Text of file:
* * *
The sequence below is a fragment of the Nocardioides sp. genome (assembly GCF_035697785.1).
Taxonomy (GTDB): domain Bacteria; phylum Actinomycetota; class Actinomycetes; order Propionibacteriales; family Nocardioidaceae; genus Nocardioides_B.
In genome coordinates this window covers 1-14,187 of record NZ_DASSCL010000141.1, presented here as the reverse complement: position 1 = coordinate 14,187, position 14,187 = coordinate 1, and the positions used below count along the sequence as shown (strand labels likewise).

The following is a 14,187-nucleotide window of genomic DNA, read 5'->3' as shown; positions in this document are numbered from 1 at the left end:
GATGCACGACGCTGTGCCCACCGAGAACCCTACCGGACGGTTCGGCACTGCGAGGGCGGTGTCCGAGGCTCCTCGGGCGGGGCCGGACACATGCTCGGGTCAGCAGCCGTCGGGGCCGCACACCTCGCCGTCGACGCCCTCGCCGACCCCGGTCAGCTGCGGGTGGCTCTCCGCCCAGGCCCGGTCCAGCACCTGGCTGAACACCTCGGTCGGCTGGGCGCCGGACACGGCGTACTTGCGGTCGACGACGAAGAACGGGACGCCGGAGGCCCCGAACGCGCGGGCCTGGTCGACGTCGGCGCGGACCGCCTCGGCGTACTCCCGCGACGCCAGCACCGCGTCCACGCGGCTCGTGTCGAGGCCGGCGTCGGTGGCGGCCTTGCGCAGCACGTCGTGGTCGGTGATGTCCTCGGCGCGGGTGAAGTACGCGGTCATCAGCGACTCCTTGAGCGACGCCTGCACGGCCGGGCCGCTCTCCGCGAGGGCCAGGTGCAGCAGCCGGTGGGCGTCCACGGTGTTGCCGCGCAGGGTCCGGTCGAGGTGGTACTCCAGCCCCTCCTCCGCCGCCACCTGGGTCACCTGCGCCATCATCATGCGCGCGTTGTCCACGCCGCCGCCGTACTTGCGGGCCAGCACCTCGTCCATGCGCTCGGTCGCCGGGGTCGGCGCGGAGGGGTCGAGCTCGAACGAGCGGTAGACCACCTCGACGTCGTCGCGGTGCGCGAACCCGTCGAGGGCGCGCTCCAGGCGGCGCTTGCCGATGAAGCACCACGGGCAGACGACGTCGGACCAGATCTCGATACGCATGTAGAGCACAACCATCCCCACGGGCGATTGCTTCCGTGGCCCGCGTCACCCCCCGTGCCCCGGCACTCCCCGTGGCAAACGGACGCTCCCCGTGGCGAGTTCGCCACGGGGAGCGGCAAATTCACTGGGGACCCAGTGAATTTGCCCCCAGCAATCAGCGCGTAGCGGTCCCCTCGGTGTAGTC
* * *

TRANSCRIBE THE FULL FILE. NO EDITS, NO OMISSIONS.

The sequence below is a fragment of the Nocardioides sp. genome (assembly GCF_035697785.1).
Taxonomy (GTDB): domain Bacteria; phylum Actinomycetota; class Actinomycetes; order Propionibacteriales; family Nocardioidaceae; genus Nocardioides_B.
In genome coordinates this window covers 1-14,187 of record NZ_DASSCL010000141.1, presented here as the reverse complement: position 1 = coordinate 14,187, position 14,187 = coordinate 1, and the positions used below count along the sequence as shown (strand labels likewise).

The following is a 14,187-nucleotide window of genomic DNA, read 5'->3' as shown; positions in this document are numbered from 1 at the left end:
GATGCACGACGCTGTGCCCACCGAGAACCCTACCGGACGGTTCGGCACTGCGAGGGCGGTGTCCGAGGCTCCTCGGGCGGGGCCGGACACATGCTCGGGTCAGCAGCCGTCGGGGCCGCACACCTCGCCGTCGACGCCCTCGCCGACCCCGGTCAGCTGCGGGTGGCTCTCCGCCCAGGCCCGGTCCAGCACCTGGCTGAACACCTCGGTCGGCTGGGCGCCGGACACGGCGTACTTGCGGTCGACGACGAAGAACGGGACGCCGGAGGCCCCGAACGCGCGGGCCTGGTCGACGTCGGCGCGGACCGCCTCGGCGTACTCCCGCGACGCCAGCACCGCGTCCACGCGGCTCGTGTCGAGGCCGGCGTCGGTGGCGGCCTTGCGCAGCACGTCGTGGTCGGTGATGTCCTCGGCGCGGGTGAAGTACGCGGTCATCAGCGACTCCTTGAGCGACGCCTGCACGGCCGGGCCGCTCTCCGCGAGGGCCAGGTGCAGCAGCCGGTGGGCGTCCACGGTGTTGCCGCGCAGGGTCCGGTCGAGGTGGTACTCCAGCCCCTCCTCCGCCGCCACCTGGGTCACCTGCGCCATCATCATGCGCGCGTTGTCCACGCCGCCGCCGTACTTGCGGGCCAGCACCTCGTCCATGCGCTCGGTCGCCGGGGTCGGCGCGGAGGGGTCGAGCTCGAACGAGCGGTAGACCACCTCGACGTCGTCGCGGTGCGCGAACCCGTCGAGGGCGCGCTCCAGGCGGCGCTTGCCGATGAAGCACCACGGGCAGACGACGTCGGACCAGATCTCGATACGCATGTAGAGCACAACCATCCCCACGGGCGATTGCTTCCGTGGCCCGCGTCACCCCCCGTGCCCCGGCACTCCCCGTGGCAAACGGACGCTCCCCGTGGCGAGTTCGCCACGGGGAGCGGCAAATTCACTGGGGACCCAGTGAATTTGCCCCCAGCAATCAGCGCGTAGCGGTCCCCTCGGTGTAGTC